Sunken hospital ship found after 67 years

Shipwreck hunters have captured the first underwater footage of a Second World War hospital ship sunk by the Japanese in 1943 with 268 people killed.

Shipwreck hunters have captured the first underwater footage of a Second World War hospital ship sunk by the Japanese in 1943 with 268 people killed.

A search team sent a submarine robot more than 6,500ft down to get the images of the Australian vessel Centaur.

They showed the ship’s bright red cross and a corroded 47, its identification number.

The Centaur sank off the Queensland state coast. Just 64 of the 332 people on board survived.

Expedition leader David Mearns found sonar footage of the Centaur on December 20.

Today Mearns and his crew sent the submarine robot into the depths again to take a second round of pictures, which included an image of the ship’s bell and an escape hatch that one survivor climbed through just before the Centaur sank.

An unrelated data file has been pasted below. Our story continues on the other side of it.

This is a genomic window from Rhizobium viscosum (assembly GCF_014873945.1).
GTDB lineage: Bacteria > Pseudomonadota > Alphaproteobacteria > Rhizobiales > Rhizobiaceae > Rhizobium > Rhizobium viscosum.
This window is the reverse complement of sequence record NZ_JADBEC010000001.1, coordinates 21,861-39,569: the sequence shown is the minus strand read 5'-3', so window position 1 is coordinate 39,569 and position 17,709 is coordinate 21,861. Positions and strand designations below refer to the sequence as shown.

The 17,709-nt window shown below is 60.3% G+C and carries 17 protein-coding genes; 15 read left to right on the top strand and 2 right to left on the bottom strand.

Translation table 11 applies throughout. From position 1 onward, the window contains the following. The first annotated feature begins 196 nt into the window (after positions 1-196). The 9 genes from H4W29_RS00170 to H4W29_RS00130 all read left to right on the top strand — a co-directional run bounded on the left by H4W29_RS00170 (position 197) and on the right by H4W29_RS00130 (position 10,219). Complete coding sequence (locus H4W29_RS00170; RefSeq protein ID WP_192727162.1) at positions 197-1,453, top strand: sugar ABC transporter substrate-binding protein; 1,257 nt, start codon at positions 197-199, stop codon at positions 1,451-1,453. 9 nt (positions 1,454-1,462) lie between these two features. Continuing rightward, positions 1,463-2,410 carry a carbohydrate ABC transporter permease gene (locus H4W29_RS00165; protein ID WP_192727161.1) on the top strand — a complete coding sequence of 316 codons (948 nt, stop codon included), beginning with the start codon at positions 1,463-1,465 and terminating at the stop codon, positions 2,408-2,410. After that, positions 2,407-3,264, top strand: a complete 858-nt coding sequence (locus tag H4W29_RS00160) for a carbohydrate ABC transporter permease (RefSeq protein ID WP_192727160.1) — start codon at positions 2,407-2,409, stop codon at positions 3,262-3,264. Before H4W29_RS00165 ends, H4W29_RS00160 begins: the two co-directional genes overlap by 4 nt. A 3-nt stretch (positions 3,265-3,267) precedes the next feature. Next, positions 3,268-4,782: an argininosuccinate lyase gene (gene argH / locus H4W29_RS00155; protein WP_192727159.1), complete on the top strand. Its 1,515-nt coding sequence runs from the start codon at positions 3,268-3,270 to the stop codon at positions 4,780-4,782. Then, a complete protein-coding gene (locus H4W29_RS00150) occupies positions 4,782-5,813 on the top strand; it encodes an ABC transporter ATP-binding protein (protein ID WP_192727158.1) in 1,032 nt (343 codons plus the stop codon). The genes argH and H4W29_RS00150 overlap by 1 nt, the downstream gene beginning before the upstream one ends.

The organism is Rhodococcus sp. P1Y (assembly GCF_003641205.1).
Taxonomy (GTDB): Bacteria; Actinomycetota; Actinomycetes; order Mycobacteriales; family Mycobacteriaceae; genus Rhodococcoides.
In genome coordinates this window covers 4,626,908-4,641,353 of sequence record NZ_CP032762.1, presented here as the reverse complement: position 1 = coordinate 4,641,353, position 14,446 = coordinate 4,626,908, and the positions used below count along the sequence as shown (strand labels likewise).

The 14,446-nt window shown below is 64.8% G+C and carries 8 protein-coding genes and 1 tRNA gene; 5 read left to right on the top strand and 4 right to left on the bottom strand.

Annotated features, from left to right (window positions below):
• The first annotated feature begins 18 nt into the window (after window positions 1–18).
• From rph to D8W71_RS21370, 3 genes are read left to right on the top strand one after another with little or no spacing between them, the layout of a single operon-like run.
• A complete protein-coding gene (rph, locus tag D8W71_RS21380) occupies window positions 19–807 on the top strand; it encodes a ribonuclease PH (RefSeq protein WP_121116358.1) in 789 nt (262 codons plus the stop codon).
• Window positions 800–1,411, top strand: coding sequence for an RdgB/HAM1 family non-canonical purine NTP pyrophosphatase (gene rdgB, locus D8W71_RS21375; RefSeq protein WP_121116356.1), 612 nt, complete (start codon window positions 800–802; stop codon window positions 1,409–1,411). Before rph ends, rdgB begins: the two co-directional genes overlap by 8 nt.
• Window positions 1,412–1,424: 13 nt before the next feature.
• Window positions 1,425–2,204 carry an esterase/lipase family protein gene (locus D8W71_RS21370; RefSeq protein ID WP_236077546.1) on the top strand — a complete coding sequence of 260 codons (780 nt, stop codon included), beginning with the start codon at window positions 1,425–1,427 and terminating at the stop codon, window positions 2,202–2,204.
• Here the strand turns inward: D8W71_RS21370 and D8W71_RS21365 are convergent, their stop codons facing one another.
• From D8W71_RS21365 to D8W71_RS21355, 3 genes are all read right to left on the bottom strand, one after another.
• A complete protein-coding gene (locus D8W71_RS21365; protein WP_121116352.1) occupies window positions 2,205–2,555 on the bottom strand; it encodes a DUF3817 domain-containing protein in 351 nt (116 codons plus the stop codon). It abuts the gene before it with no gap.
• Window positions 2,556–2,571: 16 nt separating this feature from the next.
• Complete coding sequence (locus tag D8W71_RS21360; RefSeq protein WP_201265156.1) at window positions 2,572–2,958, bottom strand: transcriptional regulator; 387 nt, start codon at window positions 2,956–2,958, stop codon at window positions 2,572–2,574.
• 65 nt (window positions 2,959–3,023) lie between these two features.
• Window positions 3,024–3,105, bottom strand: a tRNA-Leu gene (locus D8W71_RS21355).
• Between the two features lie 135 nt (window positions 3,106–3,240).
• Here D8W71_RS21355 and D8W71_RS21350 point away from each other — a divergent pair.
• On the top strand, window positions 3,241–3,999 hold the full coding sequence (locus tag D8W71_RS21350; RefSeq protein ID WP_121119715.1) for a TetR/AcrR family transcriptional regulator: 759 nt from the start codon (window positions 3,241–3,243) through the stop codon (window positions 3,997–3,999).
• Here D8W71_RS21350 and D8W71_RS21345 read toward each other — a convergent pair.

Yesterday Queensland Acting Premier Paul Lucas called on Japan to apologise for the sinking.

“Whilst the Japanese have certainly apologised for their actions during the Second World War, it would be appropriate for those involved to express an apology,” he said. “In this barbaric act, people lost their lives. Sailors, soldiers, nurses, doctors, orderlies. It was totally senseless and a wanton act.”

The Centaur will be marked as a military grave and protected.

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